Monday, July 26, 2010

Stuffed Peppers with Andouille Sausage and Rice

Sometimes I plan a dish around using up a given leftover, only to defeat the point by buying $25 worth of ingredients (okay, granted, $10 of that is probably for a bottle of wine—but how else are you supposed to make leftovers palatable?). However, tonight—said leftover being a pint of white rice from last night’s Chinese food—I opted for stuffed peppers, a dish that absorbs cheap ingredients and random scraps of leftovers like Lindsay Lohan’s liver absorbs toxins.

The ingredients in stuffed peppers can easily be switched up depending on what’s in the fridge, as well as multiplied to feed an army. They’re quick and easy, and pretty healthy (well, I’ll give you options besides the sausagey version), and they require just one bowl and one pan.

There are many ways to make stuffed peppers. Since my mom used to make them regularly when I was a kid (with ground lamb), my method is derived from hers. Considering the present heat wave, I opted to be cheesy and use the toaster oven—just make sure your peppers have sufficient clearance from its ceiling, lest fire and brimstone ensue.

I started with three yellow peppers, which I had selected for having a more rounded-tripod-shaped base than a pointy one, so they would both stuff and stand up better. I sliced off the tops (set these aside), punched out the stems, and reached in to pull out the seeds and white part (throw these away).

Take a sharp, pointy object and stabbed a couple of holes at the bottom center of the pepper. (So you don’t get a puddle of liquid on your plate as soon as you cut into it.) Rub the outside, including the little lids, with a splash of olive oil.

In a mixing bowl, combine the filling (which is about the most flexible recipe you can imagine; more ideas on what to include later):

  • Half a medium onion, diced

  • A few cloves of garlic, minced

  • Half a yellow pepper, diced (I thought it would be meta)

  • A quarter pound of feta cheese, crumbled

  • Sprinklings of salt, ground pepper, and paprika

  • The aforementioned pint of white rice

  • The filling of two Andouille sausages (slit the casing down the long side, then crumble in the filling)

  • After adding the sausage, knead the mixture all together, squeezing to break up any big chunks in the sausage, rice, and cheese.

    Stuff each pepper—you can really push this filling down to fit it all in—to the top, and place them standing up in about an inch of water in a shallow baking pan. I put it in the toaster oven (again, you’d want to use the oven for a larger batch) at 400° for about ten minutes until the top browned, then covered it with foil.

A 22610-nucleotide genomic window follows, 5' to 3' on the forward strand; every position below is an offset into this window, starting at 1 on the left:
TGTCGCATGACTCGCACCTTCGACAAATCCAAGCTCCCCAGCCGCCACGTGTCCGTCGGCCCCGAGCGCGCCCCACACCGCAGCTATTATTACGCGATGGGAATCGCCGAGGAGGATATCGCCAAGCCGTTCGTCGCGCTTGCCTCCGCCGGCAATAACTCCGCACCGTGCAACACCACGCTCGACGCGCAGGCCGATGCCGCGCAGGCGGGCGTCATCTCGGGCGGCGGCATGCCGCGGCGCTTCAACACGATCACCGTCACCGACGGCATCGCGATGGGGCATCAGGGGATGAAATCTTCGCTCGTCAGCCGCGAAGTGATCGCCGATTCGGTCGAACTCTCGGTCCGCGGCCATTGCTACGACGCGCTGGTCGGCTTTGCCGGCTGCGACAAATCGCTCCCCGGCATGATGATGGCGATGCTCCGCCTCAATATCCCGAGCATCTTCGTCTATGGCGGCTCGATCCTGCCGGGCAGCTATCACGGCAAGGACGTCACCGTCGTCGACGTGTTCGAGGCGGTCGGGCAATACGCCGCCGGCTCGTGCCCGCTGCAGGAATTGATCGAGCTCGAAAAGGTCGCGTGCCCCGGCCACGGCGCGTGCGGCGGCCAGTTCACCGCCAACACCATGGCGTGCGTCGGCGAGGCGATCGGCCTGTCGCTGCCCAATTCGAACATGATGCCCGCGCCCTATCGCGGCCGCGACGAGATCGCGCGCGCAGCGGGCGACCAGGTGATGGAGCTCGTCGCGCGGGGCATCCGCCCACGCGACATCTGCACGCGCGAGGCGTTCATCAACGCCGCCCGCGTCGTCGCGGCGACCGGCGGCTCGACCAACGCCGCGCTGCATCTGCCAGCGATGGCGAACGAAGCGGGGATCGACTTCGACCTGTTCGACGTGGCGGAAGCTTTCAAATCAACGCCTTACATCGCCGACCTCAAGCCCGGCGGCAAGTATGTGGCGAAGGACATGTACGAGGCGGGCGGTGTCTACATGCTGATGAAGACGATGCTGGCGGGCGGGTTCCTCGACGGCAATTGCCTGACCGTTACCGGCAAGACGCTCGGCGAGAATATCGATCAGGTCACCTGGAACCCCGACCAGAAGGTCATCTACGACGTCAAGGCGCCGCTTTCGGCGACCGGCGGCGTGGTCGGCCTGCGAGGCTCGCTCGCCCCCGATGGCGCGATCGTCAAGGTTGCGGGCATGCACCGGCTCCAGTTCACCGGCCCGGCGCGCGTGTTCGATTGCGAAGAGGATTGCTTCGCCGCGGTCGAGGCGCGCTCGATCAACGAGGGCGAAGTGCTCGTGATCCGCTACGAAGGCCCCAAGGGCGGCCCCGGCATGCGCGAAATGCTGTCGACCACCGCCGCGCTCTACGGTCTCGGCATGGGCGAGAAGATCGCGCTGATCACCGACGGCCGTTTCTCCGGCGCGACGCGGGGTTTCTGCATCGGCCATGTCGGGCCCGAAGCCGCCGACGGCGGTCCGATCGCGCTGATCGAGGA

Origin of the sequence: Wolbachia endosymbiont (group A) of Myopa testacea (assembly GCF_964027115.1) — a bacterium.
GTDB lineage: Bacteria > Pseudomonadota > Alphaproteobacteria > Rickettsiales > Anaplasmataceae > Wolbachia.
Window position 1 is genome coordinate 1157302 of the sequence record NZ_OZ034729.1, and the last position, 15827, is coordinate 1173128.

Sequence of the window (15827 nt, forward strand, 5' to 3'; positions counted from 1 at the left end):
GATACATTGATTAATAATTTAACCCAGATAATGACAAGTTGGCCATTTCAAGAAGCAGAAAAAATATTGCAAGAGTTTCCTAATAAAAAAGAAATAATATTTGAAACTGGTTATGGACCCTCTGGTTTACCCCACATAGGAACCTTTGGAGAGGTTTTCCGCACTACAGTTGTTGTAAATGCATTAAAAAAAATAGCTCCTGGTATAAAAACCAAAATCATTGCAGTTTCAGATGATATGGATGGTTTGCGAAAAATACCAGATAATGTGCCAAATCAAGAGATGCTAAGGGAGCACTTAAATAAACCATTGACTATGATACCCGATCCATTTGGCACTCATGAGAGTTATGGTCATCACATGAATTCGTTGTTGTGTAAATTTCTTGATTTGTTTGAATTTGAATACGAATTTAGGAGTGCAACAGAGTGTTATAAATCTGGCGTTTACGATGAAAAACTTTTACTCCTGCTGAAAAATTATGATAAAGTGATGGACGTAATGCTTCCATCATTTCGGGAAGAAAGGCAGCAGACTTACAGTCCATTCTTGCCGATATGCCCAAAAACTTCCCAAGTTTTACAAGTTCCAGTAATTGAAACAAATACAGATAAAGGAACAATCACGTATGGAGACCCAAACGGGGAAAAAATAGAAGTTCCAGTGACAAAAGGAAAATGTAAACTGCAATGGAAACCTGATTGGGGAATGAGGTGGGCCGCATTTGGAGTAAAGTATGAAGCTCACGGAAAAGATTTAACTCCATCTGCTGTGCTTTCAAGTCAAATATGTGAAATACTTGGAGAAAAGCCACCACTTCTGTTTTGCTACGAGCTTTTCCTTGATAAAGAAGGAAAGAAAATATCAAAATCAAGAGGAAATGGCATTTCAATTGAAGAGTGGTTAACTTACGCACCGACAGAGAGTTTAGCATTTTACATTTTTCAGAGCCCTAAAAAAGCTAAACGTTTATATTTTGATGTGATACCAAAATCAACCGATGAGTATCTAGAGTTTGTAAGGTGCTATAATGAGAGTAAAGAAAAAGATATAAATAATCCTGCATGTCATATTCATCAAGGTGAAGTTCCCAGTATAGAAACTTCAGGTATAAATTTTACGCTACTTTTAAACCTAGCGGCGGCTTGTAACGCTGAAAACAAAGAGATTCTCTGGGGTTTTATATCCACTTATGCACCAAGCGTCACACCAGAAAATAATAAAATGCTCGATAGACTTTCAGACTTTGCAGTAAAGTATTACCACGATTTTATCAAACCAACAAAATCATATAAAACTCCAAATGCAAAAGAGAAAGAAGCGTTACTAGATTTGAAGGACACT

After about 40-45 minutes (check at 20 and 30), throw your pepper lids atop the foil. Once they start to blacken in spots (check after 5 minutes), take out the peppers, and put on the lids before serving.

    I served this with a salad of arugula, cucumber, red onion, feta, homemade croutons, and—you guessed it—sliced yellow pepper. (The idea was to have the pepper prepared four ways: raw in the salad, baked in the filling, roasted in the lids, and steamed with the shells. I may have watched a little too much Iron Chef over the years.)

    Anyway, you can throw any veggies/leftovers you like into the filling mix. Here are some other ideas:

  • In place of andouille, use any other crumbly-inside sausage, or plain ground meat: chicken, turkey, beef, veal, pork, or lamb.

  • Or if you have some leftover meat in the fridge, chop it up and use that.

  • Or use beans in place of meat, rice, or both (you damn dirty hippie).

  • Add an 8-oz. can of tomato sauce, or a few good squirts of ketchup, to the raw filling mixture.

  • Add bread crumbs (the kind you crumble apart from stale bread, not the canned kind), instead of rice, to the raw filling mixture, for a meatloafy effect.

  • Other filling ideas? Other preferred and/or Mom-tested methods for making stuffed peppers? Please share in the comments.

    Oh, BTW: I also needed to use up five egg yolks tonight…yadda yadda yadda, recipe for chocolate ice cream coming soon.

    1 comment:

    1. My grandmother used to steam them on the stove top in a deep pot. Instead of putting water at the bottom, she made a sauce that started with browning flour and butter. Then she added ketchup and canned tomoato sauce and a TON of paprika. Delicious!